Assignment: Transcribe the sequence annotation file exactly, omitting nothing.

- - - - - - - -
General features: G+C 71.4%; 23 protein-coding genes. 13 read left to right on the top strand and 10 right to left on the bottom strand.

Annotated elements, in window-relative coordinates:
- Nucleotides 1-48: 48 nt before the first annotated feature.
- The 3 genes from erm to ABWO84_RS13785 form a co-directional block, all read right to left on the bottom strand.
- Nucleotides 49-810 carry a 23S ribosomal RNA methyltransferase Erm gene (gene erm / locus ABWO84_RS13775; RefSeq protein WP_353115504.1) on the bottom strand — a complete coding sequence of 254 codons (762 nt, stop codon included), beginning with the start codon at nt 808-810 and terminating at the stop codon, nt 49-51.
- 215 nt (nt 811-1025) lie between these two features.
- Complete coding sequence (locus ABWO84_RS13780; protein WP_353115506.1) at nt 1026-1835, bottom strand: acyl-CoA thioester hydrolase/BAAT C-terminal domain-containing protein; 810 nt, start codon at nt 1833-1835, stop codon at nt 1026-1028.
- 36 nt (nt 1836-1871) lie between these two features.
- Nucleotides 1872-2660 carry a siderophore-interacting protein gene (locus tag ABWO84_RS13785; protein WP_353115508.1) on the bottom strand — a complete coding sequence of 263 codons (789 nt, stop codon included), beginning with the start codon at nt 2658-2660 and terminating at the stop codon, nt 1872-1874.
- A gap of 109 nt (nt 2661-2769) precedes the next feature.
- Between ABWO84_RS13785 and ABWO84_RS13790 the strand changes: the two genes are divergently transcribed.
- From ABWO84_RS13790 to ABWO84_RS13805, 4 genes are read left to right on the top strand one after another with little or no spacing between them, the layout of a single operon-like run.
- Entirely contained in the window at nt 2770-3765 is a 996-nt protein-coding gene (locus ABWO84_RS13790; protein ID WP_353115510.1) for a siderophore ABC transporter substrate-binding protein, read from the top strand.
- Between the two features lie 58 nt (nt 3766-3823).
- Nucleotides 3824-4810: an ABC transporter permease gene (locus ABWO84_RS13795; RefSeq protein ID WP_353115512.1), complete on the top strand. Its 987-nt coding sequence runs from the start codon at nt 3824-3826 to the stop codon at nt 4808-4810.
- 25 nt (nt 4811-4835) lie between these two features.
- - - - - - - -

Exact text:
General features: G+C 71.4%; 23 protein-coding genes. 13 read left to right on the top strand and 10 right to left on the bottom strand.

Annotated elements, in window-relative coordinates:
- Nucleotides 1-48: 48 nt before the first annotated feature.
- The 3 genes from erm to ABWO84_RS13785 form a co-directional block, all read right to left on the bottom strand.
- Nucleotides 49-810 carry a 23S ribosomal RNA methyltransferase Erm gene (gene erm / locus ABWO84_RS13775; RefSeq protein WP_353115504.1) on the bottom strand — a complete coding sequence of 254 codons (762 nt, stop codon included), beginning with the start codon at nt 808-810 and terminating at the stop codon, nt 49-51.
- 215 nt (nt 811-1025) lie between these two features.
- Complete coding sequence (locus ABWO84_RS13780; protein WP_353115506.1) at nt 1026-1835, bottom strand: acyl-CoA thioester hydrolase/BAAT C-terminal domain-containing protein; 810 nt, start codon at nt 1833-1835, stop codon at nt 1026-1028.
- 36 nt (nt 1836-1871) lie between these two features.
- Nucleotides 1872-2660 carry a siderophore-interacting protein gene (locus tag ABWO84_RS13785; protein WP_353115508.1) on the bottom strand — a complete coding sequence of 263 codons (789 nt, stop codon included), beginning with the start codon at nt 2658-2660 and terminating at the stop codon, nt 1872-1874.
- A gap of 109 nt (nt 2661-2769) precedes the next feature.
- Between ABWO84_RS13785 and ABWO84_RS13790 the strand changes: the two genes are divergently transcribed.
- From ABWO84_RS13790 to ABWO84_RS13805, 4 genes are read left to right on the top strand one after another with little or no spacing between them, the layout of a single operon-like run.
- Entirely contained in the window at nt 2770-3765 is a 996-nt protein-coding gene (locus ABWO84_RS13790; protein ID WP_353115510.1) for a siderophore ABC transporter substrate-binding protein, read from the top strand.
- Between the two features lie 58 nt (nt 3766-3823).
- Nucleotides 3824-4810: an ABC transporter permease gene (locus ABWO84_RS13795; RefSeq protein ID WP_353115512.1), complete on the top strand. Its 987-nt coding sequence runs from the start codon at nt 3824-3826 to the stop codon at nt 4808-4810.
- 25 nt (nt 4811-4835) lie between these two features.